Does Hanging A Brown Paper Bag Outside Really Deter Pesky Wasps?

If wasps like making themselves at home near your home, you might find yourself seeking out easy, safe, pesticide-free wasp deterrents. One idea that may sound appealing: a paper bag. However, while some people swear by it, this method hasn't been proven to work regularly.

To try this tactic, you take a small paper bag and fill it with something (such as other bags or wadded-up newspaper). Basically, you want to shape it so it looks similar to a wasp nest. Then, use a piece of string to tie the false nest near where wasps visit your home or yard. The idea is that wasps don't want to move in with competition nearby. When they see what they think is another wasp nest, they'll find a different place to set up shop.

While anecdotal evidence suggests this method works for some people, there's no consensus on whether it's a reliable deterrent. There are many different kinds of wasps with different behaviors and home environments, so what works for one place or species may not work for others. Also, wasps may leave a place for various reasons. Without scientific research, there's no way to know if a false nest was really what drove them away: it could simply be a coincidence. 

Are false nests worth a try?

Because it's inexpensive and easy, the paper bag hack might be worth a try, but it's not a guaranteed wasp deterrent. Another risk is that wasps could actually use the paper bag as building material, adding fuel to the wasp-nest fire.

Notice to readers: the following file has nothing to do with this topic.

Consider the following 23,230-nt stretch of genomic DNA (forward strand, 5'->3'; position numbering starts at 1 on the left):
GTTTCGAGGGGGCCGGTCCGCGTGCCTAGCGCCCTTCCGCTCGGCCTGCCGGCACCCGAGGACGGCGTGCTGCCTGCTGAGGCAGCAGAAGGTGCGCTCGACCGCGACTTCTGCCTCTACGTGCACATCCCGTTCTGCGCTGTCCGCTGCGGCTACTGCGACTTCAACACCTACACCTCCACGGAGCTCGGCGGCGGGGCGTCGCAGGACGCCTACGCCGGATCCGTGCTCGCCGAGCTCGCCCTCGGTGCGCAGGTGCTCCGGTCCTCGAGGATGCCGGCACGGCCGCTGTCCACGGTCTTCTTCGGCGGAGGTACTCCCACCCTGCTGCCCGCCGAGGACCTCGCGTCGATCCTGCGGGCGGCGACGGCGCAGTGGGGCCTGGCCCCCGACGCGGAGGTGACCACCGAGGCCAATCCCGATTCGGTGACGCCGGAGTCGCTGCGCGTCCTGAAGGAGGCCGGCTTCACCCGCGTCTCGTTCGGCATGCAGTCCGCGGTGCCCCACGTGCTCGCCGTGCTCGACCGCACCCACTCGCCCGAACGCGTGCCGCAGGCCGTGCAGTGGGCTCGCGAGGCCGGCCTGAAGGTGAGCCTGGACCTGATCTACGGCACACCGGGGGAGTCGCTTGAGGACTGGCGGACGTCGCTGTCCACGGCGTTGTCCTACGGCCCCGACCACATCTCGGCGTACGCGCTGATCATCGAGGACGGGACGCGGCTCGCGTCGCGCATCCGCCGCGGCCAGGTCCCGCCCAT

While researching wasp removal, you may notice that there are also store-bought false nests available. They're intended to work in the same way: by convincing wasps that there's competition near your home, enticing them to move elsewhere. The false nests certainly look more realistic than a paper bag. Still, they may not work either unless the wasps near you build that same kind of nest and are particularly non-competitive. 

One issue is that wasps rely on smell, not just sight. The false nest won't smell real, so they likely won't recognize it as a deterrent. The lack of actual wasps in the nest is another giveaway. In fact, wasps might even move into a false nest and use it as a home.

As it turns out, wasps aren't so easy to trick! Since this deterrent isn't proven, you may not want to spend the money to buy a false nest. Trying it won't do any significant harm (and it could work on certain species), but you might have better luck with other approaches. 

Other natural wasp deterrents

Even though wasps are considered pests, they're also pollinators and play an important role in many ecosystems. They also hunt other pesky species, such as flies. 

If wasps build a nest on your property but out of your way, it's actually best to leave it there, so you can reap the benefits of having wasps nearby without getting stung. However, if they're encroaching on your space, there are other, more effective deterrents to try. 

Some of the best wasp deterrents rely on the insects' sense of smell. Vinegar appears to be very effective against wasps: you can spray it on areas you want to keep wasp-free. Just don't spray it on an actual nest — you're almost sure to get stung. 

You can also use your garden to repel wasps. Basil is not only delicious but a natural wasp repellent. Other kinds of plants can attract wasps, so removing them from your garden can help solve the problem. Some wasp-attracting culprits include Queen Anne's lace, sedum, and fruit trees. 

By deterring wasps rather than killing them, you'll support healthy plants and ecosystems in your area. While a false nest might not do the trick for you, it can be an option in your arsenal. With a variety of tactics to try, you'll soon be able to tell those pesky wasps goodbye.